Locked away beneath the surface of Mars are vast quantities of water ice. But the properties of that ice—how pure it is, how deep it goes, what shape it takes—remain a mystery to planetary geologists. Those things matter to mission planners, too: Future visitors to Mars, be they short-term sojourners or long-term settlers, will need to understand the planet’s subsurface ice reserves if they want to mine it for drinking, growing crops, or converting into hydrogen for fuel.
Trouble is, dirt, rocks, and other surface-level contaminants make it hard to study the stuff. Mars landers can dig or drill into the first few centimeters of the planet’s surface, and radar can give researchers a sense of what lies tens-of-meters below the surface. But the ice content of the geology in between—the first 20 meters or so—is largely uncharacterized.
Fortunately, land erodes. Forget radar and drilling robots: Locate a spot of land laid bare by time, and you have a direct line of sight on Mars’ subterranean layers—and any ice deposited there.
Now, scientists have discovered such a site. In fact, with the help of HiRISE, a powerful camera aboard NASA’s Mars Reconnaissance Orbiter, they’ve found several.
In this week’s issue of Science, researchers led by USGS planetary geologist Colin Dundas present detailed observations of eight Martian regions where erosion has uncovered large, steep cross-sections of underlying ice. It’s not just the volume of water they found (it’s no mystery that Mars harbors a lot of ice in these particular regions), it’s how mineable it promises to be. The deposits begin at depths as shallow as one meter and extend upwards of 100 meters into the planet. The researchers don’t estimate the quantity of ice present, but they do note that the amount of ice near the surface is likely more extensive than the few locations where it’s exposed. And what’s more, the ice looks pretty damn pure.
NASA calls the use of space-based resources “in-situ resource utilization,” and the agency thinks it will be essential to survival in deep space. Of particular interest to ISRU planners is the depth of the ice, and the ratio of pure ice to that mixed in with bits of Mars regolith. The more pristine the ice, and the closer it is to the surface, the less energy it takes to extract and use.
The ice found this time isn’t crystal clear. Over years, observations showed that the ice is slowly surrendering water to the atmosphere through a process called sublimation, and signs suggest that boulders and sediment are dislodging from the ice as it recedes. But some debris is to be expected. Dundas and his colleagues hypothesize that the ice originated as snow, falling in waves over millions of years. Some rocky material probably found its way in, in between snow events—but the surrounding ice, the researchers think, is relatively clean.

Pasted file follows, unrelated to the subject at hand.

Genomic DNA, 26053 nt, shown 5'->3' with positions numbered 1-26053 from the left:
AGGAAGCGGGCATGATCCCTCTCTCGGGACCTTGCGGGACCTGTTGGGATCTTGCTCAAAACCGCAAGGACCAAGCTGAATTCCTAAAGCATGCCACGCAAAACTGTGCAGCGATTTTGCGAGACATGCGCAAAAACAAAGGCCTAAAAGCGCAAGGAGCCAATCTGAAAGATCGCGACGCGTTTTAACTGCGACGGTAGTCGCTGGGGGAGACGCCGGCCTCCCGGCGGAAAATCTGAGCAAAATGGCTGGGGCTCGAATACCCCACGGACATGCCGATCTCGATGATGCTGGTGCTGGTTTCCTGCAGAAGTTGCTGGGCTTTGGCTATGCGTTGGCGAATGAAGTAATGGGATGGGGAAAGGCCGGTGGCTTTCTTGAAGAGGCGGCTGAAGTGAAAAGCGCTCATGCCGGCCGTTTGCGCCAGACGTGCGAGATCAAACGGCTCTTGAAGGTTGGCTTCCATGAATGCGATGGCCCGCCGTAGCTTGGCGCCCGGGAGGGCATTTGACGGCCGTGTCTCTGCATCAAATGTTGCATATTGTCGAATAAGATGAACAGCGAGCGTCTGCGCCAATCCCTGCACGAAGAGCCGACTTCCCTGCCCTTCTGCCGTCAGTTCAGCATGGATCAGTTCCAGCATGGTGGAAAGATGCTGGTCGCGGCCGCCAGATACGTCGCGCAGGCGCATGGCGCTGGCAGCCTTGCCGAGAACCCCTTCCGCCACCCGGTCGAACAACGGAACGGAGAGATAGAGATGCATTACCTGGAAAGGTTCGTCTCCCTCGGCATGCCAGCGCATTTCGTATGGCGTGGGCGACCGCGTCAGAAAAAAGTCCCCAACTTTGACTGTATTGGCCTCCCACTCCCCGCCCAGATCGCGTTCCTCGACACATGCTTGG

“On Mars, when you see something bright, it usually means ice,” says Richard Zurek, chief scientist for the Mars Program Office at NASA’s Jet Propulsion Laboratory, who was unaffiliated with the study. Most of the material on Mars reflects little light, “but the albedo readings on these exposed sections show that this is very bright stuff,” he says. “And the spectrometer readings support that this is water ice and not ice-cemented soil, which would be much harder to convert into water as a resource.”
Now, don’t pack your bags for Mars just yet. The eight sites Dundas and his colleagues observed were all located at upper mid-latitudes, between 55 and 60 degrees north or south of the equator, where temperatures can drop extremely low. Most Mars missions, though, restrict their landing sites to within 30 degrees of the equator—as would future crewed missions to the planet’s surface, most likely. As Zurek puts it: “If you wanna stay warm, it’s better to be in Hawaii than Alaska.”
But that close to the equator, warmer temperatures could drive subsurface ice reserves deeper into the ground, where they’ll be harder to get to. “So that’s something you’ll want to follow up on and investigate before you put your base down,” Zurek says.
Plans to do so are already in the works. “I’m sure we haven’t found all of the exposures at this point,” Dundas says, and more could certainly exist closer to the equator. NASA’s Mars 2020 rover is equipped with a ground-penetrating radar that could allow it to probe the mysterious upper layers of the planet’s surface. The European Space Agency’s ExoMars rover, also slated for a 2020 launch, will come outfitted with a drill designed to sample geology at depths of up to two meters.
Another option: artificial meteors. Scientists imagine sending spacecraft to hitch a ride through Mars’ atmosphere on larger vehicles, only to break off at low altitude and collide with the planet. They’d land with enough impact to bury themselves a few meters into the planet’s surface, detect the composition of the area around them, and relay their observations back to Earth by way of satellites in Mars orbit. “That one, the technology’s not quite there yet, but it’s rapidly developing,” Zurek says.
Fortunately, scientists still have some time to pinpoint Mars’ reservoirs of water ice. Humans will likely return to the moon before they venture into deep space. Optimistic timelines put our arrival on the Red Planet some time during the 2030s. Where we land, how long we visit, and what we bring along will all depend on the resources that await us—and how hard we’ll have to work to get them.